Myers (Seneca) started Aki Development to foster development along dual paths. Its businesses should have community development output of benefit to the entire community, he said. And, it should have “human development” objectives as well, creating good, sustainable jobs for local people over time.
Having a tribally chartered corporation rather than a tribally owned holding and management company is rare, if not unique. Myers has studied development tools and business models used by tribes and First Nation communities throughout the U.S. and Canada and has served as a business and economic development consultant and educator.
His plans for the new businesses at Cass Lake, however, are almost certain to create a new business model for tribes. He wants employees who are trained to operate the solar and LED businesses to eventually acquire 80 percent of Aki Development’s holdings. This, he said, would most likely make the Cass Lake factories the first employee-owned manufacturing enterprises on reservations.
Zola, meanwhile, shares Myers’ multiple bottom line objectives for the businesses. She founded Saga Solar in late 2015 as a public benefit corporation, or “B-corp.”, although it was incorporated under Minnesota’s 2015 law as s Specific Benefit Corp. There are now 30 states that have such laws to allow companies to declare social and environmental business goals in tandem with generating profits for investors.
These laws that allow for “double bottom lines” and “triple bottom lines” are an out-growth of socially responsible investing (SRI) practices that have emerged in the past three decades. They can be traced to religious and socially conscience investment groups opposed to apartheid policies around the globe and inspired by civil rights and social justice movements. Somewhat ironically, the B-corps closely resemble the multiple mission objectives of tribally-owned enterprises (TOEs) that use native sovereignty rights to create “crown corporations” for the public benefit dating back to Colonial times.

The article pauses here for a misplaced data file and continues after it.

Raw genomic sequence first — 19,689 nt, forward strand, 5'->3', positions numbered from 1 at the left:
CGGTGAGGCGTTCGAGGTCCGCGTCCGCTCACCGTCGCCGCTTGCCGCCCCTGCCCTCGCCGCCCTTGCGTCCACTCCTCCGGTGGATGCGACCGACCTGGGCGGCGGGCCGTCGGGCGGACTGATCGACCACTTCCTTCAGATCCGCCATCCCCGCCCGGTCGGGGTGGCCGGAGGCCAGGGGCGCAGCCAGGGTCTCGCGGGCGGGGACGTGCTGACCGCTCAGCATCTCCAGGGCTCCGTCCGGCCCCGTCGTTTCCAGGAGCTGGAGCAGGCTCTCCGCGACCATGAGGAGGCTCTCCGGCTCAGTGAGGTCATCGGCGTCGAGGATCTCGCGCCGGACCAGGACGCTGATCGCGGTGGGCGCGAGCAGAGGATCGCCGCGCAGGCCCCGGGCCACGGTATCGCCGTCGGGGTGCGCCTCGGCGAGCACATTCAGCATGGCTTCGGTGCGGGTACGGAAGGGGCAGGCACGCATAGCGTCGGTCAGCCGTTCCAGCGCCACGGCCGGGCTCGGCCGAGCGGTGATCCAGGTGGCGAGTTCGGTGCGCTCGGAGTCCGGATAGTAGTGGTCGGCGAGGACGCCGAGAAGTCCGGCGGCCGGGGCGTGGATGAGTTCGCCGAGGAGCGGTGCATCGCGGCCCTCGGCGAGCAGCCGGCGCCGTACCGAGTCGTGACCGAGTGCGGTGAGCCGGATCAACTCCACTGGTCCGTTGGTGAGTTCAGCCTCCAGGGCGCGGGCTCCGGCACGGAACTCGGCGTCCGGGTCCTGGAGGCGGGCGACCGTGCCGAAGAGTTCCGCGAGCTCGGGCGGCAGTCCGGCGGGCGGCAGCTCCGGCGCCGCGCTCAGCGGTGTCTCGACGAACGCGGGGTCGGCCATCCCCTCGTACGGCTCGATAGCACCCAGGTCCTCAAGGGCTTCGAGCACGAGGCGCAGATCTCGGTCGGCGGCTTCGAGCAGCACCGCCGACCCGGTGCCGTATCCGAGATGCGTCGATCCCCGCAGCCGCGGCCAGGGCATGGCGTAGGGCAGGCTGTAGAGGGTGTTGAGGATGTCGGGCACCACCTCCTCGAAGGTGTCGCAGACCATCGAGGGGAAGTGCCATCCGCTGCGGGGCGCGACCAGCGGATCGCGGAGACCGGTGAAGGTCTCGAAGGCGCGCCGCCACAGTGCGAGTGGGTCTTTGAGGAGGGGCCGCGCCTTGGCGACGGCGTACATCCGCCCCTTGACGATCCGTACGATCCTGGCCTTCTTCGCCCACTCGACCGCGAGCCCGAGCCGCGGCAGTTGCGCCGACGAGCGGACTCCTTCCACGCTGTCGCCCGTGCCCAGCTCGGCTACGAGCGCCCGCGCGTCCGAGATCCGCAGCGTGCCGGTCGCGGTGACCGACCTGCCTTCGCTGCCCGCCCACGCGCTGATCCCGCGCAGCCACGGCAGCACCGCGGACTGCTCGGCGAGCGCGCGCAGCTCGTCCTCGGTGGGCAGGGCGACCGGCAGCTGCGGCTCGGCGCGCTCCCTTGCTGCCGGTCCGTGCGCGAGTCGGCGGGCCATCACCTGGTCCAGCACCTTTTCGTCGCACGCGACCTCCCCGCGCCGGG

Zola, who previously worked as chief operations officer for Simple Ray Solar LLC in St. Paul and in executive positions with other companies, used the Iroquois admonition when stating the public benefits while founding Saga Solar, “Sustainable practices today that insure a thriving, dynamic and secure future for the Seventh Generation.” She will continue with Saga Solar as chief operating officer and will also maintain an office in St. Paul.
Aki Development, the LED factory and Saga Solar are already gathering attention for what they are doing and for how they are doing it. They were saluted by President Obama among up and coming new manufacturers in October for National Manufacturing Day. “This collaboration with the local tribal college will train the next generation of solar manufacturers, encourage indigenous engineering and research, and lead to economic and environmental sustainability in the community,” the White House statement said.
When the DEED job training grant was announced, Minnesota Lt. Gov. Tina Smith said partnerships “between state government and innovative companies like Aki show how renewable energy can drive innovation and economic opportunity in every corner of Minnesota.”
The Minnesota Department of Commerce has already named Saga Solar among a handful of companies the state is promoting as “Made in Minnesota” manufacturers of clean energy technology.
Myers expects the creative uses of business development tools and financing will attract academic researchers and tribal planners to monitor progress at Leech Lake.
For more information about public benefit corporations, see the website: www.revisor.mn.gov/laws/